WILMINGTON, Del. — President-elect Joe Biden released initial details of a $1.9 trillion coronavirus relief plan that aims to stem the surging pandemic, speed up vaccinations and provide further financial help to Americans, as well as local governments and businesses dealing with almost a year of economic declines.
"After nearly a year of the public health crisis, our nation remains in this dark winter of the pandemic and facing a deep economic crisis," reads a statement from Biden's transition team.
More than 385,000 people have died in the U.S. from COVID-19 since the virus was first identified in the country in early 2020. More than 23.2 million Americans have tested positive for COVID-19.
The plan, which the Biden team calls the "American Rescue Plan," includes $1,400 checks for individuals, which would be in addition to the $600 stimulus checks approved at the end of 2020.
The "American Rescue Plan is ambitious, but achievable, and will rescue the American economy and start beating the virus," Biden's team said in a statement.
The plan calls for providing paid sick leave to contain the spread of the coronavirus as well as providing direct housing and nutrition assistance. Biden is also asking for Congress to approve $400/week unemployment insurance supplement payments.
In addition, the plan would include money for a large vaccination campaign and expansion of current local efforts. The Biden team calls it a "whole-of-government" response plan, and he will ask Congress to approve $160 billion to execute a national vaccination program, expand testing and address public health job staffing and training.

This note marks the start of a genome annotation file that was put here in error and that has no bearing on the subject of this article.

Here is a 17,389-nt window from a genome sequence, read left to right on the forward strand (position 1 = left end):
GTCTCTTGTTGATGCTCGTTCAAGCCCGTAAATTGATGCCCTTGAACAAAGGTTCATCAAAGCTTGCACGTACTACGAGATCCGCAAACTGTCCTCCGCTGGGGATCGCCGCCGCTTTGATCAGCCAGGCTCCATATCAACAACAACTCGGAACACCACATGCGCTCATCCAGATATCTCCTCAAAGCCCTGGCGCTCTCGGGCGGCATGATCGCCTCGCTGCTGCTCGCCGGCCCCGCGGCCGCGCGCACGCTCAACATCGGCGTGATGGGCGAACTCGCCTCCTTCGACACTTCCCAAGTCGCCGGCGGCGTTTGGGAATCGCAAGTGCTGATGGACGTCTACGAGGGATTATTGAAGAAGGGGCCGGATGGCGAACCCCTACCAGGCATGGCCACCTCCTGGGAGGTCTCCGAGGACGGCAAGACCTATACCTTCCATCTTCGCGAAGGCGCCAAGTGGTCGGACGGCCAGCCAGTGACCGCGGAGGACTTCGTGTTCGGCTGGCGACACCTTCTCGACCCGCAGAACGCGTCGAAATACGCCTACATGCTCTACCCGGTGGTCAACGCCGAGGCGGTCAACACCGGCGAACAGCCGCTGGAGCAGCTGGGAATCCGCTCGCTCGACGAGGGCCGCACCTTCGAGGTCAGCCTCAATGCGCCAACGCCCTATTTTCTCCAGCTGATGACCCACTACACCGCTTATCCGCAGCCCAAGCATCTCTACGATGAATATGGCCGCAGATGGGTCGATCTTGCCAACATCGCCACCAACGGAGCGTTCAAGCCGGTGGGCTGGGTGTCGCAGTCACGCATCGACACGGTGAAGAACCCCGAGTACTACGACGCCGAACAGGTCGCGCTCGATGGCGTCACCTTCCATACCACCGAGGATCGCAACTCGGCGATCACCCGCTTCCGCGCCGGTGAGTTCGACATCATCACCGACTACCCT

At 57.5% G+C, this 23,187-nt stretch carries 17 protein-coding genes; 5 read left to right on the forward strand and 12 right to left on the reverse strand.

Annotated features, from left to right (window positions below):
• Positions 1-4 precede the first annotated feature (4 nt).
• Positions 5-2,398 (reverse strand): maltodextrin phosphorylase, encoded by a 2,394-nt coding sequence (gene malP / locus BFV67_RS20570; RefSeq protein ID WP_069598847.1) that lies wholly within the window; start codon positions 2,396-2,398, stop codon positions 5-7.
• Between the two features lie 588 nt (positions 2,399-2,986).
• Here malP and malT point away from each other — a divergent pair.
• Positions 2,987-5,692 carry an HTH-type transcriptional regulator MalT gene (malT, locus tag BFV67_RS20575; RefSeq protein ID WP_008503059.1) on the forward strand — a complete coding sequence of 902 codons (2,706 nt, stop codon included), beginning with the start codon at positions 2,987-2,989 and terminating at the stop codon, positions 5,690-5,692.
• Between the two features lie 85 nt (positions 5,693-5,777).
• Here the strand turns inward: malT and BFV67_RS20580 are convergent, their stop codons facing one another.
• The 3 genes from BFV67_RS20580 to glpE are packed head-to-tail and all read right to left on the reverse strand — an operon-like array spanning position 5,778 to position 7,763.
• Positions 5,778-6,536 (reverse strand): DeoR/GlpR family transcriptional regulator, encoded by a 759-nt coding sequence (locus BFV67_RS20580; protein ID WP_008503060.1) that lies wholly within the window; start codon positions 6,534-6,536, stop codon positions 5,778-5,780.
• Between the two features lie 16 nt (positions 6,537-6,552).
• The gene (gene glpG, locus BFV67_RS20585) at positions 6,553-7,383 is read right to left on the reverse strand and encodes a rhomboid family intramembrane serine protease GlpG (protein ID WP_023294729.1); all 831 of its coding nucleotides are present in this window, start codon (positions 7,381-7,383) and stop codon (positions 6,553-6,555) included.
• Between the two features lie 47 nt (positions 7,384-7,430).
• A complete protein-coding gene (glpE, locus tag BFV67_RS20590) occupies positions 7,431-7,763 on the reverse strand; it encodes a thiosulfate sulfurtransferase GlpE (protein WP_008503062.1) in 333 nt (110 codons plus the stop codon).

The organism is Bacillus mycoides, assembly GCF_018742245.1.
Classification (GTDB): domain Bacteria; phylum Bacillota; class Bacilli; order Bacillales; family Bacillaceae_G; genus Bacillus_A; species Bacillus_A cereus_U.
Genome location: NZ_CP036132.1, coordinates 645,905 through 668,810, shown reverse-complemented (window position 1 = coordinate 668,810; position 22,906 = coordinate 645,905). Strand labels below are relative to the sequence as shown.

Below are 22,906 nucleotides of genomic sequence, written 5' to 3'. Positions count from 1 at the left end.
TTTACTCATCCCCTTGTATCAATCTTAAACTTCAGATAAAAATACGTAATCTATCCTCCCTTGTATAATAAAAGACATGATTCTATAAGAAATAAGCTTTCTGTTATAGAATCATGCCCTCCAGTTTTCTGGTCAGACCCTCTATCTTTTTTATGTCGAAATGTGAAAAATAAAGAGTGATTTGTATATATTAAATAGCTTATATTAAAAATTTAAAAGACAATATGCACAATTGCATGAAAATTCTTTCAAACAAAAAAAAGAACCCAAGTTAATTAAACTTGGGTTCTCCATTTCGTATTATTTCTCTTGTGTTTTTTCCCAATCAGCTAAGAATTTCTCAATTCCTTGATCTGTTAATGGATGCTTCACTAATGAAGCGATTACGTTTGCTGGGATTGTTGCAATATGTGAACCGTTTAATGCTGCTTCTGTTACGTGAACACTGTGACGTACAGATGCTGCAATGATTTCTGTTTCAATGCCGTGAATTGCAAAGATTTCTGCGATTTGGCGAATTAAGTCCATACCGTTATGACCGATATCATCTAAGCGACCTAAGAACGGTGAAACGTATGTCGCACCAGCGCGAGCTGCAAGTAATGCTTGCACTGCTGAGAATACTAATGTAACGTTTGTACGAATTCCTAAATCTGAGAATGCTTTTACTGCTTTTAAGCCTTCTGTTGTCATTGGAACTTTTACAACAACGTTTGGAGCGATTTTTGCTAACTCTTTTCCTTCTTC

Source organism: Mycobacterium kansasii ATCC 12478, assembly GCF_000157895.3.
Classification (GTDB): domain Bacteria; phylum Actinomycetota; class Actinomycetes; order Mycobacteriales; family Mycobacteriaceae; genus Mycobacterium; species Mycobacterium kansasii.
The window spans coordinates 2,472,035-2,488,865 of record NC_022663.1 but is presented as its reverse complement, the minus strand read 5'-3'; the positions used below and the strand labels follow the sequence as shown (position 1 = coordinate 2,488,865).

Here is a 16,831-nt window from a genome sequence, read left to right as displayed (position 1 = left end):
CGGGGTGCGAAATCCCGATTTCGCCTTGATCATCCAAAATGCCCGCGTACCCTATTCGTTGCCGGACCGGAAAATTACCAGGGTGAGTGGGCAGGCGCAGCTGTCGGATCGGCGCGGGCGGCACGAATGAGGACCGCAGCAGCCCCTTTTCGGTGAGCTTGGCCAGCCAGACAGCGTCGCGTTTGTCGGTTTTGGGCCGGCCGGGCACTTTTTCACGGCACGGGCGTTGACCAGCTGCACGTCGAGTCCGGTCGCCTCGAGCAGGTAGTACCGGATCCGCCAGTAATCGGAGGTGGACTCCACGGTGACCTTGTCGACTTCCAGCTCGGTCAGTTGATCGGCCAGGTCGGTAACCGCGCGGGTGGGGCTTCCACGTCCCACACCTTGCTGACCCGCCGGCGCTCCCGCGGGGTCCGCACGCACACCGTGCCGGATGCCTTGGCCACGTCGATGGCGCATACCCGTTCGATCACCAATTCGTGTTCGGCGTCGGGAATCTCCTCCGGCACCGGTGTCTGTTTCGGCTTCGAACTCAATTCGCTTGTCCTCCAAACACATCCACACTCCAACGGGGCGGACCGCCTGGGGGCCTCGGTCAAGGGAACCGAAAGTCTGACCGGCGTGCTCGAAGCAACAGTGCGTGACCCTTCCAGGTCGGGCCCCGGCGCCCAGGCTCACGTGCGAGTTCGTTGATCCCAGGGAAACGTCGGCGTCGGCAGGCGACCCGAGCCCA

Biden's team says the American Rescue Plan is for the immediate crisis, and he plans on introducing a recovery plan that they say will create millions of jobs and address climate change.
"Next month, in my first appearance before a Joint Session of Congress, I will lay out the second step, my Build Back Better Recovery Plan. It will make historic investments in infrastructure and manufacturing, innovation, research and development, and clean energy. Investments in the caregiving economy and in skills and training needed by our workers to compete and win the global economy of the future," Biden said.
Labor Department statistics show there are still almost 10 million jobs that are no longer in the U.S. economy that were lost during the pandemic and have not been added back. Millions more have been out of work or are underemployed.